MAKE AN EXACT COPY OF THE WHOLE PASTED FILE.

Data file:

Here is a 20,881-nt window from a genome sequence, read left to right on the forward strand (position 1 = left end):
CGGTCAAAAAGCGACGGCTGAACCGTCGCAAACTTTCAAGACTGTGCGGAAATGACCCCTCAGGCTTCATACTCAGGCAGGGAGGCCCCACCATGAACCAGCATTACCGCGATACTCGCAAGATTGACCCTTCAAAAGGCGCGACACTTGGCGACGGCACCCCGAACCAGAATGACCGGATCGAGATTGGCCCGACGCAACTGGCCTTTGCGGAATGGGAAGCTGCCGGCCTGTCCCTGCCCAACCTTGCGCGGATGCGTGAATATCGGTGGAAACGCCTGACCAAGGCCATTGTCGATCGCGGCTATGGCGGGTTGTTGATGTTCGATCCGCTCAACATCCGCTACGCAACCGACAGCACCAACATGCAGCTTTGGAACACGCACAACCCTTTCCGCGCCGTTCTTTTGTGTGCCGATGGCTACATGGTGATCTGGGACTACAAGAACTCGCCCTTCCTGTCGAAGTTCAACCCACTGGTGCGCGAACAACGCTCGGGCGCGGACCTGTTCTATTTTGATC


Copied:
Here is a 20,881-nt window from a genome sequence, read left to right on the forward strand (position 1 = left end):
CGGTCAAAAAGCGACGGCTGAACCGTCGCAAACTTTCAAGACTGTGCGGAAATGACCCCTCAGGCTTCATACTCAGGCAGGGAGGCCCCACCATGAACCAGCATTACCGCGATACTCGCAAGATTGACCCTTCAAAAGGCGCGACACTTGGCGACGGCACCCCGAACCAGAATGACCGGATCGAGATTGGCCCGACGCAACTGGCCTTTGCGGAATGGGAAGCTGCCGGCCTGTCCCTGCCCAACCTTGCGCGGATGCGTGAATATCGGTGGAAACGCCTGACCAAGGCCATTGTCGATCGCGGCTATGGCGGGTTGTTGATGTTCGATCCGCTCAACATCCGCTACGCAACCGACAGCACCAACATGCAGCTTTGGAACACGCACAACCCTTTCCGCGCCGTTCTTTTGTGTGCCGATGGCTACATGGTGATCTGGGACTACAAGAACTCGCCCTTCCTGTCGAAGTTCAACCCACTGGTGCGCGAACAACGCTCGGGCGCGGACCTGTTCTATTTTGATC